Krishna’s proclamation stating why he would stay away from the 2015 December season included some real issues and grievances like intervention of middlemen, less opportunities for talented young artists, sponsors influencing choice of artists, etc. However, it also had outbursts playing the “social discrimination” tune. This was largely perceived as a kind of stunt and crafty scheming rather than a genuine act born out of concern within the Carnatic music community.
The citation further states: “Recognising that dismantling artistic hierarchies can be a way of changing India’s divisive society, Krishna devoted himself to democratising the arts as an independent artist, writer, speaker, and activist.”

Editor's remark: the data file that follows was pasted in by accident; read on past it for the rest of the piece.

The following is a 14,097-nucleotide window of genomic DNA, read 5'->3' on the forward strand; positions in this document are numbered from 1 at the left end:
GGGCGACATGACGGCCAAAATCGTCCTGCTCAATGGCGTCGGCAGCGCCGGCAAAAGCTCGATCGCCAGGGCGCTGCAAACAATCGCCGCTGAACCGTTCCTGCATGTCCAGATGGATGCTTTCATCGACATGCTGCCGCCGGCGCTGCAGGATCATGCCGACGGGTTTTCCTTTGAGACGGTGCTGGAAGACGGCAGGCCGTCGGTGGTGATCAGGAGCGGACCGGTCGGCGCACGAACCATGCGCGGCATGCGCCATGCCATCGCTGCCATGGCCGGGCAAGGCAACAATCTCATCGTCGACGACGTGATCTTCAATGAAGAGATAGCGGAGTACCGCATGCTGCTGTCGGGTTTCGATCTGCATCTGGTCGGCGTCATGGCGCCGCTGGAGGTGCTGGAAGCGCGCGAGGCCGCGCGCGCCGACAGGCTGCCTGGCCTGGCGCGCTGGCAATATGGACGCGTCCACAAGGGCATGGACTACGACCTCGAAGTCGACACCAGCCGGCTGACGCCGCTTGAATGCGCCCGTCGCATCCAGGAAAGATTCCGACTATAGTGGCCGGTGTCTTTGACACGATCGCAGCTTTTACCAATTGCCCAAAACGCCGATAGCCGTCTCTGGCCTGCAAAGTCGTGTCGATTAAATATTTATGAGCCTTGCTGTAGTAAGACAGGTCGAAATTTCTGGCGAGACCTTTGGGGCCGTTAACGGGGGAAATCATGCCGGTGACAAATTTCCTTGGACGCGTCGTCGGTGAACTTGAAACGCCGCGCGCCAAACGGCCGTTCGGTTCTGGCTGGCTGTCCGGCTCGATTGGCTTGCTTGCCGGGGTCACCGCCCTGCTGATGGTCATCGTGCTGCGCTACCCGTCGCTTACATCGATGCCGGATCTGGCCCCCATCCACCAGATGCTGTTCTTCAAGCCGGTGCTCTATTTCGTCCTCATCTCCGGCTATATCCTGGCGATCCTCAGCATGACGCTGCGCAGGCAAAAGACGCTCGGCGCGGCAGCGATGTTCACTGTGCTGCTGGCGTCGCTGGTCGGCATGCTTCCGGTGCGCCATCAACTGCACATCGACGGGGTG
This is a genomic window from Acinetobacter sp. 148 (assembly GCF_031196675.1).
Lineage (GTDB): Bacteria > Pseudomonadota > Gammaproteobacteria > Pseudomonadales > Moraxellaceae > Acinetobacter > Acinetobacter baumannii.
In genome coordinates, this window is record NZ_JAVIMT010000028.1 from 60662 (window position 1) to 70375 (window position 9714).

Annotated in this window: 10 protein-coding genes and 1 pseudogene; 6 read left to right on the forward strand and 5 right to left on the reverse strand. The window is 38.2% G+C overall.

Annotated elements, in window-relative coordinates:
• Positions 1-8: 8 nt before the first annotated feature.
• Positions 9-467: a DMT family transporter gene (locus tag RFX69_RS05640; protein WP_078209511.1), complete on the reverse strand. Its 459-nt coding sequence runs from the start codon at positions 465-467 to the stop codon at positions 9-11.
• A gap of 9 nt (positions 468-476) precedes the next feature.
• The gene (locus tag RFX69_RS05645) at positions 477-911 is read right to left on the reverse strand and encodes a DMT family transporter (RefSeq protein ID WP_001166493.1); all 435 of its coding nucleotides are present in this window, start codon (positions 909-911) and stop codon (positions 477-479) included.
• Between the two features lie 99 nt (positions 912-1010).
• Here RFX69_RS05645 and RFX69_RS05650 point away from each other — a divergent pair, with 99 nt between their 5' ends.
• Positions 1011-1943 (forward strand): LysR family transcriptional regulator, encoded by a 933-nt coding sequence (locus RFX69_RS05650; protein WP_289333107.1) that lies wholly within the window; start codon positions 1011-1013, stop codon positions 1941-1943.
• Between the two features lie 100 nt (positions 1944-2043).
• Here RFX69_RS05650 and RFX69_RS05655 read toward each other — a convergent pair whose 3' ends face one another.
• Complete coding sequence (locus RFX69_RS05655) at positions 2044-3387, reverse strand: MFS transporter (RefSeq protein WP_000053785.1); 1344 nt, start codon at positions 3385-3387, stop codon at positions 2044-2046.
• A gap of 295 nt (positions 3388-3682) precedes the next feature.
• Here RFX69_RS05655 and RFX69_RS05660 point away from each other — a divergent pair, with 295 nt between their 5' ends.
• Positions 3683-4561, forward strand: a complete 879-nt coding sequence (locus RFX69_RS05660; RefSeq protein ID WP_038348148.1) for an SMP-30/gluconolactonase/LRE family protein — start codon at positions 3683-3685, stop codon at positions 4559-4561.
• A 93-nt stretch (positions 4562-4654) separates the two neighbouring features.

Now, calling India’s society as divisive— is it not outrageous, arrogant and interventionist for an award committee, that is based out of the Philippines, and much beyond its limits?
The truth is, India’s society is diverse, largely harmonious, and, fairly egalitarian, compared to the country that has instituted the Magsaysay Award. It is united by strong bonds of dharma, culture, arts and spirituality, of which Carnatic music is one— sustained and nurtured over centuries.
It is such narratives and acts by the likes of T.M. Krishna that are divisive. Perhaps, such divisiveness duly gets rewarded by the vested geopolitical interests which are antithetical to those of India. That’s all one can read into such awards.